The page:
An eclectic electric Spotify suggestion: “A Freak Grows in Brooklyn”

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Fellow Spotify users and addicts alike are surely familiar with the experience of the black rabbit hole: scrolling through suggestions and playlists, created by the official Spotify account or by randos, looking for new music. 

Somehow this app always hooks me with the strangest artists and albums. As of now, I’m hooked on Ryan Scott’s “A Freak Grows in Brooklyn.”

Scott is, really and truly, a nobody. He’s got one album, no artist description. A Google search yields very few hits. The only interesting one is a very short 2019 article by Leo Sidran for third-story.com, which has a similar reaction to Scott that I did. 

“The world is full of talented people you’ve never heard of,” Sidran begins. He goes on to recount an interview with our man Ryan Scott, a Nor-Cal kid who moved to New York ASAP so he could get into the music scene. 

He’s got two decades of guitar playing under his belt and the dude’s only 36. 

He became a jazz musician (after some not-so-humble beginnings: picked up guitar at 10 and played his first gig at 14) and waited for his big break. But it never came. Years of working odd music jobs (a sideman, session cat, songwriter for hire, wedding singer and “jazzy jazz jazz” player, Sidran reveals) earned rent money but not much else. 

Finally, Scott took the plunge and recorded a solo record. 

Recorded on an 8-track cassette in his Brooklyn studio at home, written and mixed by the man himself, it was released on Bandcamp at the tail end of January in 2019. 

Scott has done everything for this album: vocals, guitars, bass, drums and keys as well as all the other dirty work that goes into making a record.

I will admit that it was first the album art that caught my attention, then the title — likely a nod to Betty Smith’s fabulous novel. But the music held it.

“A Freak Grows in Brooklyn” is a delight. It’s funky, jazzy and above all it’s fresh while somehow being classic. Scott is wicked on his guitar, bluesy and soulful and undeniably talented. ​​Tinged with influences that will have the cultured music lover falling — dare I say geeking — for, it’s perfect for those of us nostalgic for sweet summertime laziness and ‘70s haziness. 

It’s an easy-breezy listen. The tracks are initially all similar enough that they’re tough to distinguish, but overall that’s not problematic. Each song grooves into the next and they’re each just as catchy as the last.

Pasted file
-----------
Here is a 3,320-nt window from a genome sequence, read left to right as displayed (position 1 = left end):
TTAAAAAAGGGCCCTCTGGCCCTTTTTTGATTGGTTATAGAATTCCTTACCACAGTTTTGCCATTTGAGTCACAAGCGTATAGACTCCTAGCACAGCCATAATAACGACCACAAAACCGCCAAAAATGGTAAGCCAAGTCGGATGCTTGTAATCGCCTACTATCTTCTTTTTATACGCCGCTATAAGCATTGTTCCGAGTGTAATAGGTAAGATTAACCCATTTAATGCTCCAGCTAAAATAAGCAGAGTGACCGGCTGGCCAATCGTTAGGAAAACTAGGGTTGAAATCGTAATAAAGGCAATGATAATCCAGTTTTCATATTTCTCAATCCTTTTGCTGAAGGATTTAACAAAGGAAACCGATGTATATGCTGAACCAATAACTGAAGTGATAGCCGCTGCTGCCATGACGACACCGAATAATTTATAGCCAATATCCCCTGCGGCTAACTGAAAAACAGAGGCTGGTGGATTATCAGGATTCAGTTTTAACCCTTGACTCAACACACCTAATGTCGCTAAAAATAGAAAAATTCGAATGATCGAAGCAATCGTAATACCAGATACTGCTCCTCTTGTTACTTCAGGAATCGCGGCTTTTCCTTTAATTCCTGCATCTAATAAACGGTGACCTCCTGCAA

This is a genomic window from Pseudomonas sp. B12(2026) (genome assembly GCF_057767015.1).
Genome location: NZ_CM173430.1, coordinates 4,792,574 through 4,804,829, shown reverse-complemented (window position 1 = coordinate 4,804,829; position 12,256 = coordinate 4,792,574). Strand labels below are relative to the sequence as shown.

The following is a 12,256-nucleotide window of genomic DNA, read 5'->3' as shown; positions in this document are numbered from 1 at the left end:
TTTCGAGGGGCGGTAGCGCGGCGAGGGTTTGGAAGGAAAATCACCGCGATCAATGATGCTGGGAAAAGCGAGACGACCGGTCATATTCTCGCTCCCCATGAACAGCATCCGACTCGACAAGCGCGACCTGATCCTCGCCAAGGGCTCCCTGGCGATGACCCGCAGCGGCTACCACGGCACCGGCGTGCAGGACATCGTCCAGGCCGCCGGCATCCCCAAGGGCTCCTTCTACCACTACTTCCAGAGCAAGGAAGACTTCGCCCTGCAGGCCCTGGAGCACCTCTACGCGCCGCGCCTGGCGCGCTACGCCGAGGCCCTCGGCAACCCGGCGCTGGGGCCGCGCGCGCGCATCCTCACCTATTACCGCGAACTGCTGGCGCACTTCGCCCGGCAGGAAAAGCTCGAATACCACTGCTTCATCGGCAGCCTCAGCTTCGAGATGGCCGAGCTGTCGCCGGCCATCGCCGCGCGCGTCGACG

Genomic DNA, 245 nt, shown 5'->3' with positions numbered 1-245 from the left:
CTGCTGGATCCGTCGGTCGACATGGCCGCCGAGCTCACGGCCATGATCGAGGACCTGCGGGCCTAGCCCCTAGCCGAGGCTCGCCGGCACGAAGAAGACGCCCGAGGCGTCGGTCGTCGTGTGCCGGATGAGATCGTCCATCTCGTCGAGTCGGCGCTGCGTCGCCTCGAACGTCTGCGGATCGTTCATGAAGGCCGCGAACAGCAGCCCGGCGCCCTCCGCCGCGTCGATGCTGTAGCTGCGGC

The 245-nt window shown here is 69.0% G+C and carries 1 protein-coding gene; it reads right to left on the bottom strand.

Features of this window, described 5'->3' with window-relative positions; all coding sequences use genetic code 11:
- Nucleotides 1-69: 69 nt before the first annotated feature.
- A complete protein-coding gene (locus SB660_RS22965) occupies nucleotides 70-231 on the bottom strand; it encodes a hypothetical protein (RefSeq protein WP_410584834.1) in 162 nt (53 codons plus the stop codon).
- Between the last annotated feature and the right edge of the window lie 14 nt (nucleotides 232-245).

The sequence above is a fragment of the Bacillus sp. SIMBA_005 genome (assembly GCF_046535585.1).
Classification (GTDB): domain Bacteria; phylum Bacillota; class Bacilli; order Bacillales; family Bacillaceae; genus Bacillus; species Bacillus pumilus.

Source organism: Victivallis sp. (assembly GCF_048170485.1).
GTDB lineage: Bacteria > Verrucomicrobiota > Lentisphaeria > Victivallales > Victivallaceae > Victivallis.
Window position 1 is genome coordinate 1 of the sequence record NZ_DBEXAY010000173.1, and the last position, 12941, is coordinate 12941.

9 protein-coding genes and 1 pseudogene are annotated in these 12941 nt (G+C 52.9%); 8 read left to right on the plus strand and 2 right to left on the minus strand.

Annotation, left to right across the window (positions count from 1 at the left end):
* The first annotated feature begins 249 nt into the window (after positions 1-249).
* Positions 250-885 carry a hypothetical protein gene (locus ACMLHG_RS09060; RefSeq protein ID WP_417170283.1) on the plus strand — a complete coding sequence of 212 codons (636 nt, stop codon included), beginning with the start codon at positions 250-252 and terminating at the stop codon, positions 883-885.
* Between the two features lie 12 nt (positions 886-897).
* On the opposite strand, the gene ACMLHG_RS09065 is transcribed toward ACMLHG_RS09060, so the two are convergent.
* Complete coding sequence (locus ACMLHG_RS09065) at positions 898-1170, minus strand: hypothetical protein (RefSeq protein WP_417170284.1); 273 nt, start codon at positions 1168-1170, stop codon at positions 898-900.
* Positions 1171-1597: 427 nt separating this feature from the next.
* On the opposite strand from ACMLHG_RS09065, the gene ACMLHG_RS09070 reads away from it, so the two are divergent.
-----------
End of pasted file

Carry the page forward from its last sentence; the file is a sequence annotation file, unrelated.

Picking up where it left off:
“Love U Like the Sun in June” has the most Spotify streams on Scott’s sparse artist page. It’s the lead song on the album and staunchly holds its own. A heavy, driving bassline and electric riffs keep a constant groove throughout the track’s entirety, paired with a croon reminiscent of Hendrix in the chorus: “I’m gonna love you when the party’s over / I’m gonna love you like the sun in June / I’m gonna love you like I can no other / And you found me not a minute too soon.”


Sharing a cool, driving bassline is “Wheels,” which could be blasted out of a boldly colored Volkswagen hippie bus or used in an episode of the “That ‘70s Show.” 

This song instills a wanderlust specifically for a road trip with an unknown but solidly worthwhile destination. “New Summer Days” is the same way, same sense of nostalgia. 

There’s just something about artists with a background in jazz. No matter how psychedelic their rock, it’s just got a certain je ne sais quoi – perhaps their sense of tempo – that other songwriters and arrangers are often missing. 

Blues-rock guitar lineage, New York’s jazz tradition, New Orleans R&B, and Brazilian psychedelia are rattled off as influences in a stage flyer posted on Rockwood Music Hall’s website, and it’s pretty clear that Scott draws from all of these wells of music heritage. But there’s something about his guitar work that just sticks out as raw talent.

My favorite off the album might be “Say Goodbye to the Blues.” I have a certain fondness for closing tracks, so take this pick with a grain of salt, but I also have a fondness for this specific intersection of doo-wop and psychedelic. Scott shreds here, highlighting his precision and sheer talent as a musician. 

The tracks all have a similar vibe so “Blues” isn’t really a standout. But it’s a solid finish to an album that’s solid from the get-go. And, if you’re like me and easily susceptible to earworms, the song ends and loops back to “Love U like the Sun in June,” which really is the standout. 

If you’re looking for something fresh and funky, give a listen to “A Freak Grows in Brooklyn.” If you like Cream or Led Zeppelin: listen to it. You might appreciate a similar sound and fall in love with this album.

I have a lot of soft spots, and a big one is for little-known musicians. So if that’s a shared interest, you might want to add Ryan Scott to your repertoire of quirky secret Spotify finds. The black rabbit hole has yielded many an odd discovery, and this one has been particularly enjoyable.

1 COMMENT

  1. So glad you wrote this review. I found the album the same exact way and I can’t stop listening to it. I hope it gets more buzz in coming months, bc the pandemic really robbed us of what I’m sure would’ve been a stellar year in music, this album included.

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